The dangers of this overreliance on rice imports became glaringly clear during the 2008 food price crisis, when rice prices in the region rose threefold within a matter of weeks. In response, West African policymakers established the Coalition for African Rice Development and developed targeted National Rice Development Strategies (NRDS) designed to upgrade domestic rice value chains to help meet domestic demand and enhance food security. These strategies have focused on technical and organizational changes in order to decrease production costs and increase the amount of rice produced. Policies have included increasing access to improved inputs (seeds and fertilizers) to help smallholders increase paddy production and investing in land development to increase the amount of area planted to rice. Stakeholders, both public and private, have also invested in industrial milling technologies designed to improve the quality of domestic milled rice.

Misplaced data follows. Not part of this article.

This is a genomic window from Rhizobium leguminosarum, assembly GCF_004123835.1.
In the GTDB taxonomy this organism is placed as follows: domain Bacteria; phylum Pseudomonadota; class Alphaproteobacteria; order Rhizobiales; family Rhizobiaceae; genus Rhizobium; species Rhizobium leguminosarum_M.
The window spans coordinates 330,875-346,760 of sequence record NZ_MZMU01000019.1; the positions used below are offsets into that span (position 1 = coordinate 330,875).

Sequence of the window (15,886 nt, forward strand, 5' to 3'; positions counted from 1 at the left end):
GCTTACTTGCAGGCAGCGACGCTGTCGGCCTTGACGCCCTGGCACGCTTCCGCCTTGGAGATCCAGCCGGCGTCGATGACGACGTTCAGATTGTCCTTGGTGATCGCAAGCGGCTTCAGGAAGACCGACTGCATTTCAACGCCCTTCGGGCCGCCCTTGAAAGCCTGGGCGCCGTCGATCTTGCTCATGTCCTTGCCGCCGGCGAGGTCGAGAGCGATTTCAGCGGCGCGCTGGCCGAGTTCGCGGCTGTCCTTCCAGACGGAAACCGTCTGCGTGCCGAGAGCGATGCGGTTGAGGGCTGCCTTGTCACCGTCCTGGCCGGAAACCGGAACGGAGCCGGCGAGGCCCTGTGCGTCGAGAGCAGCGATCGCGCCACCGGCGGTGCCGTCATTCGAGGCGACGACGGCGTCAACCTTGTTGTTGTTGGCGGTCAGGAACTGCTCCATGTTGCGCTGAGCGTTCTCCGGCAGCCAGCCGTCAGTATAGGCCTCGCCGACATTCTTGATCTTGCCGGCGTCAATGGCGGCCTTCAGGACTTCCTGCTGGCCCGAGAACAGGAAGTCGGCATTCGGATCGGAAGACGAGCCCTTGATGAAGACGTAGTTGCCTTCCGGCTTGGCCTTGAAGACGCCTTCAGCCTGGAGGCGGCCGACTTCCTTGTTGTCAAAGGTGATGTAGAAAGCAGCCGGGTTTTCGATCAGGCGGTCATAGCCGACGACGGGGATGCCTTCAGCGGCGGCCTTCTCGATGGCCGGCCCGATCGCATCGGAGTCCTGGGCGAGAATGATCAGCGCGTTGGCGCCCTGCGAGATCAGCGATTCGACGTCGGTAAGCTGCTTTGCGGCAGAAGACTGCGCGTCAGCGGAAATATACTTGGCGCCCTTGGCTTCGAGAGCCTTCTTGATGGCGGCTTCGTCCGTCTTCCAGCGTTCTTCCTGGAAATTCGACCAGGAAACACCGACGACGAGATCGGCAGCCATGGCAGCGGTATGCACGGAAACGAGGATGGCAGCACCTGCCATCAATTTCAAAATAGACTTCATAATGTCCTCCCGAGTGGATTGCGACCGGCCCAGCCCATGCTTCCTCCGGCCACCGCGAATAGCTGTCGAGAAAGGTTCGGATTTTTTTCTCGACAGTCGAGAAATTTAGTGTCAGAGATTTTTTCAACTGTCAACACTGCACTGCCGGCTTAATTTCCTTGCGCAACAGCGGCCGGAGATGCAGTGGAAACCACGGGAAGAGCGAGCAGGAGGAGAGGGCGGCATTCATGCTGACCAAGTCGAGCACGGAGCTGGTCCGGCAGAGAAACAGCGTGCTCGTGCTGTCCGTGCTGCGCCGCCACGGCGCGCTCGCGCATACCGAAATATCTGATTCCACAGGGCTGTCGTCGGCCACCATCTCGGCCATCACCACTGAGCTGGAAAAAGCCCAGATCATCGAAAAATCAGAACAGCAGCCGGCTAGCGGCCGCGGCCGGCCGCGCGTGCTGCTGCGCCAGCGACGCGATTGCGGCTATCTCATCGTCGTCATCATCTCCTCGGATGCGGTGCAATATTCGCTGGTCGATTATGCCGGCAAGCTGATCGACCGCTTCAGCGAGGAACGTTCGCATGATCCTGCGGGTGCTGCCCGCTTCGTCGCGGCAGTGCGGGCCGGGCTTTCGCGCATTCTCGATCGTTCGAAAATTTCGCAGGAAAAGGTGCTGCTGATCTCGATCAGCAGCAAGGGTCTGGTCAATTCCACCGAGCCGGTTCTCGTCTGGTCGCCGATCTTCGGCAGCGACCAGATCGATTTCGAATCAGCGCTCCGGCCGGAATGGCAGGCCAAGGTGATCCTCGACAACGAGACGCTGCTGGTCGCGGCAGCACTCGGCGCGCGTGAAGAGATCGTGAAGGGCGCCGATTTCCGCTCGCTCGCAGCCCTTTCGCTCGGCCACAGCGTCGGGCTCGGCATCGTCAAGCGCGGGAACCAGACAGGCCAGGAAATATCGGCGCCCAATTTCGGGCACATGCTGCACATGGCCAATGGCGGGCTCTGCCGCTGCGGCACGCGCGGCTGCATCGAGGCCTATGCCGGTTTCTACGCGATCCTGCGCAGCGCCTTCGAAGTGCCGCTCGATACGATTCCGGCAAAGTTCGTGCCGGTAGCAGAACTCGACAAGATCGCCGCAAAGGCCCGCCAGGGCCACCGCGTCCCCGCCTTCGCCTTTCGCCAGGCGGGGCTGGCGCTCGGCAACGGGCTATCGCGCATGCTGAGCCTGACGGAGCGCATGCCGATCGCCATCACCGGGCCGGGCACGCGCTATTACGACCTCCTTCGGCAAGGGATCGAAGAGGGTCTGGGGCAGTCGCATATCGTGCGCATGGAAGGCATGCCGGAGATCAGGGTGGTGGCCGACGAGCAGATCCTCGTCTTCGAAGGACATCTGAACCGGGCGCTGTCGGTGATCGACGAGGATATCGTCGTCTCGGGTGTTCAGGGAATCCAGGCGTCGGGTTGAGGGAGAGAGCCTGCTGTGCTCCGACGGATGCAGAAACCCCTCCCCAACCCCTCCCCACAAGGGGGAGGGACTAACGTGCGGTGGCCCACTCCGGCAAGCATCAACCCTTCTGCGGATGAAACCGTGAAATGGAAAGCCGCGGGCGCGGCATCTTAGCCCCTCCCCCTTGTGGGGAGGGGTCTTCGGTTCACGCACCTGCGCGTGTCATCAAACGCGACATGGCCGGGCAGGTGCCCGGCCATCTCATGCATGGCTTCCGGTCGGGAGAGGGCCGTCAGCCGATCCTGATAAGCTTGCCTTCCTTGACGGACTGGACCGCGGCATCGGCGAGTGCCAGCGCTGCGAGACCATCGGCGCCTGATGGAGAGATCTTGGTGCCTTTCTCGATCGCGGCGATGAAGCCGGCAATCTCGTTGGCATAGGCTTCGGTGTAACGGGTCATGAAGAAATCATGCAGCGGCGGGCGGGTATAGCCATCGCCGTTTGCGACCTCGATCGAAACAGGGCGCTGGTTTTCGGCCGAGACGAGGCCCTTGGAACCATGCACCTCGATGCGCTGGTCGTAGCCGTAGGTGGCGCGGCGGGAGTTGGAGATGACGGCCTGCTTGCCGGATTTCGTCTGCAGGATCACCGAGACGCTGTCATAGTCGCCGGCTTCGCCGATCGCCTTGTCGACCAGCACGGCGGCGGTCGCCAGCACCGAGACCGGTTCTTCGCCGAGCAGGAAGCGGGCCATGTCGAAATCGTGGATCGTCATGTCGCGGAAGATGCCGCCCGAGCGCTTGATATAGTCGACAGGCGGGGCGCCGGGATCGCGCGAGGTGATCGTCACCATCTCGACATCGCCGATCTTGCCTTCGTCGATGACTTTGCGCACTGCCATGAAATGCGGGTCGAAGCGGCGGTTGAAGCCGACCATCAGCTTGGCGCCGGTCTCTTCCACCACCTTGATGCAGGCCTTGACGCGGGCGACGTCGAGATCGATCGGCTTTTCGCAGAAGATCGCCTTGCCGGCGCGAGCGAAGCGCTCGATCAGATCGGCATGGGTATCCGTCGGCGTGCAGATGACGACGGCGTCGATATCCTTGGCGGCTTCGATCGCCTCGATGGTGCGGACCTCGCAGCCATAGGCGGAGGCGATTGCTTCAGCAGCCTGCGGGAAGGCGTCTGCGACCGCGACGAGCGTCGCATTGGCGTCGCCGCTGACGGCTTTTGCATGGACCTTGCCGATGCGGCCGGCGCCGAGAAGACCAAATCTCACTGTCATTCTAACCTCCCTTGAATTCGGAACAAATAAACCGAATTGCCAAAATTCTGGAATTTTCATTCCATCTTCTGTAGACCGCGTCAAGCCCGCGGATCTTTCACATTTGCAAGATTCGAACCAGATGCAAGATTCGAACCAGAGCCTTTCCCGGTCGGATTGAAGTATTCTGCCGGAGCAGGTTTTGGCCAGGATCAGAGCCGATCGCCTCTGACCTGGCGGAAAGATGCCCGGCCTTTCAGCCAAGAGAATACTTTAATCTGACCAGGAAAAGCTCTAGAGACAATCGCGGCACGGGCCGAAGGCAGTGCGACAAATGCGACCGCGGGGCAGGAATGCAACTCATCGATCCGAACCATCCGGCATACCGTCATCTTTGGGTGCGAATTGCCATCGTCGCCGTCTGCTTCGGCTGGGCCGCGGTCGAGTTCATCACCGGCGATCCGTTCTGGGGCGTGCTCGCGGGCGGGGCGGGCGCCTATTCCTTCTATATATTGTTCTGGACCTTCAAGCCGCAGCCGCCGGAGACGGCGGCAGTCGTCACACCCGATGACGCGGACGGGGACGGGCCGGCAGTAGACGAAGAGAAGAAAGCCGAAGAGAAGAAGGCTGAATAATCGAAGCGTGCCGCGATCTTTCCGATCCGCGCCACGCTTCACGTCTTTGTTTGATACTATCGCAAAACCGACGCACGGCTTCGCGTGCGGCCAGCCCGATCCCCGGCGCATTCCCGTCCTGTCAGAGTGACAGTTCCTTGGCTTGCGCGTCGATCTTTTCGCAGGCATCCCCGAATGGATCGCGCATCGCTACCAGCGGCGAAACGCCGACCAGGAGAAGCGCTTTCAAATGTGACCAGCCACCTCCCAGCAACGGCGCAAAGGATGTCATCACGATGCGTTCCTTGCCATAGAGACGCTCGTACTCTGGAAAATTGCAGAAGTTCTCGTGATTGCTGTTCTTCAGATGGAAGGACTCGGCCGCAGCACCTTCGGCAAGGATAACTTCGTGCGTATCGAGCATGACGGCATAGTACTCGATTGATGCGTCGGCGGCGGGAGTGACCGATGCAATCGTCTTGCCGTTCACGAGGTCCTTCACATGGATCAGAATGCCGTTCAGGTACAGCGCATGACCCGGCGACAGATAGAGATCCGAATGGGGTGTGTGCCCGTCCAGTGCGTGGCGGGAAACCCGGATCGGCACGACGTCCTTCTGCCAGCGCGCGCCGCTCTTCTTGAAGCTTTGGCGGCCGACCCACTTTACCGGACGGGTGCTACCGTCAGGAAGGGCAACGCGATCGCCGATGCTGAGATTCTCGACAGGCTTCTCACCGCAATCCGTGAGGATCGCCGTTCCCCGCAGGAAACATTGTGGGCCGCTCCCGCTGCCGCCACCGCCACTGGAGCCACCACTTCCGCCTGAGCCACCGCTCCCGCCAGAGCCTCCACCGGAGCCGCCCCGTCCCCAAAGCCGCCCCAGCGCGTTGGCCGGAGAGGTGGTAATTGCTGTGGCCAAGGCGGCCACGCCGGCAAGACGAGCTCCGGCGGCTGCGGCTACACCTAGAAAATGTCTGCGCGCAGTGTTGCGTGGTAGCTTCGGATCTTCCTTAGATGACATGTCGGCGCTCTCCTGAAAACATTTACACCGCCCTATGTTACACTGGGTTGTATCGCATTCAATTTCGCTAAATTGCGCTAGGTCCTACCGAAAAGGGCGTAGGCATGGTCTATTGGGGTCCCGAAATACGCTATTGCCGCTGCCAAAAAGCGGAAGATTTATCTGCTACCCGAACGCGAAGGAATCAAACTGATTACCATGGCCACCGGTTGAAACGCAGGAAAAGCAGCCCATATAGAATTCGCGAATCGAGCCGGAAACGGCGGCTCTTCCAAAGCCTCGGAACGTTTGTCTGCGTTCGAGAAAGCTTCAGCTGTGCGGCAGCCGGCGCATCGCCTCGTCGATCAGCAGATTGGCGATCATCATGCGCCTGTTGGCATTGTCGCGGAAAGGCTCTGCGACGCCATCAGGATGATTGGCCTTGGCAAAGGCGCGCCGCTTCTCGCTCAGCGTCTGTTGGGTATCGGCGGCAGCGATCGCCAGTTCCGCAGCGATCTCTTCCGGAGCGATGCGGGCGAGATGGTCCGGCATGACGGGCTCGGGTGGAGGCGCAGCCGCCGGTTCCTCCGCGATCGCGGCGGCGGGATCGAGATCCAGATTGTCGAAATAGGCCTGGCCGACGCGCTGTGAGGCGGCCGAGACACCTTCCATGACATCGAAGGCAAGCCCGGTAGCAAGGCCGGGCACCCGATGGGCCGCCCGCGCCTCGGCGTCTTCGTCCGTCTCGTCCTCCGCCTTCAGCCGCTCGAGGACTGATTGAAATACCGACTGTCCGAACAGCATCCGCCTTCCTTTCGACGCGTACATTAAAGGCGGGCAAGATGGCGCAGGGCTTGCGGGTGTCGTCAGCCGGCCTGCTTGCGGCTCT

Based on a series of outcome indicators, the study classified each of the 15 countries in terms of its value chain upgrading: (a) dynamic, (b) moderate, or (c) nonexistent. Nigeria and Senegal were classified as dynamic; Ghana, Mali, Côte d’Ivoire, Burkina Faso, Liberia, Niger, Sierra Leone, Benin and Togo were moderate; and Guinea, Mauritania, The Gambia, and Guinea-Bissau were classified as nonexistent. Several factors were identified as key components in countries’ upgraded rice value chain status. The study found that value chain upgrading tends to be more dynamic when foreign direct investment (FDI) is higher. Importantly, cultural barriers to consumption of domestic rice (i.e., consumer preferences) were found to play a significant role in levels of FDI, while physical barriers (i.e., landlocked status) were not. Vertical coordination, such as contract farming, also appears important to successful value chain upgrading; in Senegal and Nigeria, vertical coordination schemes improved millers’ ability to source high-quality paddy rice through providing high-quality seeds, fertilizers, and technical advice to farmers. However, contract farming schemes themselves are not widespread; across all 15 study countries, only eight countries had established contract farming in rice value chains, those programs reached only an estimated 9 percent of the rice-growing population.